The opening of Puma’s immersive Manhattan flagship marks a confident “return” to the US market for the sports brand. But it doesn’t mean its budgets will necessarily shift to live retail or experiential – its chief marketer now plans to pour more cash into traditional media and broadcast.
The Fifth Avenue store, which opened on Wednesday (28 August), has been two years in development. Apparel from across the brand’s streetwear, performance sports, exclusive fashion and kids collections is displayed at low density across the two floors.
But while the outlet will be judged primarily on its ability to shift stock, it has also been designed with brand immersion in mind.
Customers are invited to grab a coffee from the upstairs barista station, try their hand at soccer drills in an immersive digital training experience and spend time with the rotating schedule of artists and cult brands that have been invited to host events and customization experiences in the space.
Marketing and product development teams are also eyeing the store's capability as a real-life research center – a place to host roundtables and conduct on-the-floor research with core and peripheral customers in their natural retail environment.
“We've been focused on engaging consumers with our social platforms... in the last 10 years,” said Adam Petrick, Puma’s global director of brand and marketing. “But being able to have retail stores where you can engage one-to-one with consumers in a shopping environment – watch them shop your product and see what they like don't like – is invaluable."
Petrick, a Puma marketing loyalist, described the flagship as a symbol of Puma's focus on and – "return to" – the US market.
"Our presence with wholesalers is increasing and getting better, and this serves not only as a platform for getting product across, but also as a visualization or embodiment of our presence in this market, and New York in particular," he said.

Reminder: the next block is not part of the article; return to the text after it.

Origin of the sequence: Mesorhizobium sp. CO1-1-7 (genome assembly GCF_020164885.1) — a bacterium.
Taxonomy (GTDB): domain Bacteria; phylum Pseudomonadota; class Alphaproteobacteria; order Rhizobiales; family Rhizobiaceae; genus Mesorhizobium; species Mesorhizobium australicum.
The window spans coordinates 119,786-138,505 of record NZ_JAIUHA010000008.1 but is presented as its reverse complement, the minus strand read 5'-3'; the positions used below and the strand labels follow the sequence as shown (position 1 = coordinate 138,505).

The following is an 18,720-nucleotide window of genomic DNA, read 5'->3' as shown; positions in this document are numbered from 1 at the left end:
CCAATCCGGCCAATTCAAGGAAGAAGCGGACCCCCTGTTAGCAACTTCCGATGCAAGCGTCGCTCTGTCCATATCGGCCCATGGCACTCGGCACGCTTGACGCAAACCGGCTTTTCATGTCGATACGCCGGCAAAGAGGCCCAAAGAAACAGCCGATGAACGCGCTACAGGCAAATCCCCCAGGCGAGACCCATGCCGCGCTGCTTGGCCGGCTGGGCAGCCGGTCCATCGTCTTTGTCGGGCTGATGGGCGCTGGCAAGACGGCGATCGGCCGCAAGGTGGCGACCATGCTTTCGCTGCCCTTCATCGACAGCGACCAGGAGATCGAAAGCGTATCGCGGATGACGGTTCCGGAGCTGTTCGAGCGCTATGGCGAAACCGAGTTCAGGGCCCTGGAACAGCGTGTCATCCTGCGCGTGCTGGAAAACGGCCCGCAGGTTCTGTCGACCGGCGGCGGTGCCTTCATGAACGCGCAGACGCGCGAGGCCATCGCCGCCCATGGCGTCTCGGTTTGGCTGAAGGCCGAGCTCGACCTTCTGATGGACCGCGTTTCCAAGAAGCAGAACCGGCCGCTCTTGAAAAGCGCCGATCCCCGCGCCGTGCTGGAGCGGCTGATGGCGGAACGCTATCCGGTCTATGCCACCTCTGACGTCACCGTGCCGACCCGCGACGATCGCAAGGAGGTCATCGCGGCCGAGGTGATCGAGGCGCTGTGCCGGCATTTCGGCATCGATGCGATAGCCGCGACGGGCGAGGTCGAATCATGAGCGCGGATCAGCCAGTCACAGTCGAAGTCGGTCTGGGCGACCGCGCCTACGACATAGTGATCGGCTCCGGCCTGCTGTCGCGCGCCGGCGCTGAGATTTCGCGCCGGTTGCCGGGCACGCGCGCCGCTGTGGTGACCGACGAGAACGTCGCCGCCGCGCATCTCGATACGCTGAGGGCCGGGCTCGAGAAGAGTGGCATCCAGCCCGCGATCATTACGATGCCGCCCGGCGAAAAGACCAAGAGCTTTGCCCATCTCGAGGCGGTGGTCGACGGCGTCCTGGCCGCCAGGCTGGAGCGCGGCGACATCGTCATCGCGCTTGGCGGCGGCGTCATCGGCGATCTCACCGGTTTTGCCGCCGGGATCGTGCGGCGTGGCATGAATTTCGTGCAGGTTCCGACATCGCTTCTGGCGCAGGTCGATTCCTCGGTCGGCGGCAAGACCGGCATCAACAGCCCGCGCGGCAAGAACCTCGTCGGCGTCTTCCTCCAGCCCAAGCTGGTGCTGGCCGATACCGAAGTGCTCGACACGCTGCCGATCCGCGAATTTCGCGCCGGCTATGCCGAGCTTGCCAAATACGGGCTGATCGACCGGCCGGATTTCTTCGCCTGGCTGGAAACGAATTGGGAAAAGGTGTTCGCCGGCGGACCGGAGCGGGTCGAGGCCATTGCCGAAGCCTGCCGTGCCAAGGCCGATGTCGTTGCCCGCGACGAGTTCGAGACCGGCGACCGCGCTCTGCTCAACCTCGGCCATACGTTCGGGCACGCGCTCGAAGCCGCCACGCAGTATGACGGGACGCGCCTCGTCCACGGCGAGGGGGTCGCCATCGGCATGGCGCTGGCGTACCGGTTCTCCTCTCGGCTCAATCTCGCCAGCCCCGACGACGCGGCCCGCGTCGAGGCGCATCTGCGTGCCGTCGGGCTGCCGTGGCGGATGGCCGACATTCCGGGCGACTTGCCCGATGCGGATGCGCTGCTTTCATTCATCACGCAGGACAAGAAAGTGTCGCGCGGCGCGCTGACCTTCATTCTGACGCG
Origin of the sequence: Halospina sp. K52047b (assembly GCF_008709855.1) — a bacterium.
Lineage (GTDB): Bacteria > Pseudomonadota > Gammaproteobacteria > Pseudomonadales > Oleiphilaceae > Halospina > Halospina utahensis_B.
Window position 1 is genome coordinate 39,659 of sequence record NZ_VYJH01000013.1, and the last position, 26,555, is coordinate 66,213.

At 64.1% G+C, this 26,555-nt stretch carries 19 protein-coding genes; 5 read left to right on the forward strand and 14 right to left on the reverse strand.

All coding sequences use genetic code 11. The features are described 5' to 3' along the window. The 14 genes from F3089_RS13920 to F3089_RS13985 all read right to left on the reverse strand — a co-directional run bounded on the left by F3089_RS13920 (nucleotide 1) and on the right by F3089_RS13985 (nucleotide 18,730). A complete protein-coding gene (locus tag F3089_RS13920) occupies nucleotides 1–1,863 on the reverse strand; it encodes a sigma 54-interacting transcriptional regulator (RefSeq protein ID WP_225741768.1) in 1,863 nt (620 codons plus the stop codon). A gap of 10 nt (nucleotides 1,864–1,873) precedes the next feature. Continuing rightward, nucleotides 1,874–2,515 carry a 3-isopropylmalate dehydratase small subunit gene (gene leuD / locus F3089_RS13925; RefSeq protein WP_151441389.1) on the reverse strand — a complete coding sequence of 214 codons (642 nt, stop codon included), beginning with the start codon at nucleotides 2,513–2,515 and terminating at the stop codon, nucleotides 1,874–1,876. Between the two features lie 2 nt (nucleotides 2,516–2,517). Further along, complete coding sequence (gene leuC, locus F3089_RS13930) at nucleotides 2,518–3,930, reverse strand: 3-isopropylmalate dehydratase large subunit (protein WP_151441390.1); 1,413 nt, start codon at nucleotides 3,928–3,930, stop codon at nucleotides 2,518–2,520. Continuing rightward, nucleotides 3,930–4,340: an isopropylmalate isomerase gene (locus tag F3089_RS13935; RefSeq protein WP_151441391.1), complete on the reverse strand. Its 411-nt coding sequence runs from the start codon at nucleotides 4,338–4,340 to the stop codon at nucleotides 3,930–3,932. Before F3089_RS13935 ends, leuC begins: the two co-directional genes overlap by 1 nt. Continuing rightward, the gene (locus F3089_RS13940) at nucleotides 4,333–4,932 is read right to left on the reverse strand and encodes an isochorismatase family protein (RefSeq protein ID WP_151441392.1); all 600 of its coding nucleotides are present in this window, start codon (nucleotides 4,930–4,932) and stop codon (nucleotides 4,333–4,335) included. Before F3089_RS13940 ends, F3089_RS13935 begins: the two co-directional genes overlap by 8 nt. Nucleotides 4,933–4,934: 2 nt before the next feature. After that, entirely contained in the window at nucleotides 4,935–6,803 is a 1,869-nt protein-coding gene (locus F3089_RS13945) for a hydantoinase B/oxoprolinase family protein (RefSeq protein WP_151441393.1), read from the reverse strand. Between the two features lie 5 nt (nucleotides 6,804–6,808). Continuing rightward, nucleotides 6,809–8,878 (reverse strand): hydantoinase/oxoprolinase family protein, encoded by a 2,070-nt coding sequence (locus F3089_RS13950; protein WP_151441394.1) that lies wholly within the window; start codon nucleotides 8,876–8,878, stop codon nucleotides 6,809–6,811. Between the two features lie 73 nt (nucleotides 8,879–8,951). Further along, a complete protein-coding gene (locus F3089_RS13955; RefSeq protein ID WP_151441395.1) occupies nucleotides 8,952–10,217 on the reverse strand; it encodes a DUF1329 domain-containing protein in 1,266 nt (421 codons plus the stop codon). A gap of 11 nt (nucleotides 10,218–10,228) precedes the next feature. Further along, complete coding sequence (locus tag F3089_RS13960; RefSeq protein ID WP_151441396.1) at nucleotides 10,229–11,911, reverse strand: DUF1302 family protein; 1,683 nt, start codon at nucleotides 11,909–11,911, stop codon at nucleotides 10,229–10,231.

Puma has recorded promising growth in recent quarters. Full-year sales increased by 17.6% at year-end February 2019, aided by double-digit growth in EMEA, APAC and the Americas. The latter’s revenue was up 16.9% – a success partially accredited to its reentry into the basketball space.
Yet the brand is still dwarfed by the dominance of Nike, and continually competes for what is left of US market share with the likes of Adidas and Under Armour.
So now, after some years spent building out its grassroots authenticity on the street scene with a number of shrewd celebrity partnerships (Rihanna’s being the most notable), Petrick is preparing to amplify this "credibility" with an increase in media spend.
“We've been creating good products and [inking] great partnerships with great ambassadors around the world,” he said. “What we need to do now is create awareness for our brand.
“Retail stores will be a piece of that, and they're be a component in getting the word out on a city by city basis. But if I look at our overall mix, the place where we're probably going to grow the fastest is probably traditional media. As we grow, and as we need to reach a broader market segment, we've got to spend a little more on awareness and eyeball capture.”
He added: “What I'm surprised by is that very few people know what Puma's doing. Awareness is high, but actual understanding of all the things we're doing on a daily basis isn't as high as I'd like it to be.”
This is exactly why Puma handed its $300m global media account to Havas at the end of 2018. The French holding company has been tasked with investing in the “infrastructure, procedures and policies” of the brand's paid media practice in order for it to increase imarketplace awareness, particularly outside of urban areas.
The deal will also see Puma tap into Havas’ relationships with Vivendi-owned sister companies as it aims to tap into the “culture of sport”. Access to talent through partners such as Universal Music will still be critical to the brand’s focus going forward, regardless of how much it spends on media.
“If we were to say, ‘OK, that phase [of connecting with culture] is done, now we're just going to commercialize’ it would be disaster,” said Petrick. “We would never do that.
“Instead, we’ll be taking the truth of what we've built over the last 10 years and just getting that in front of more people.”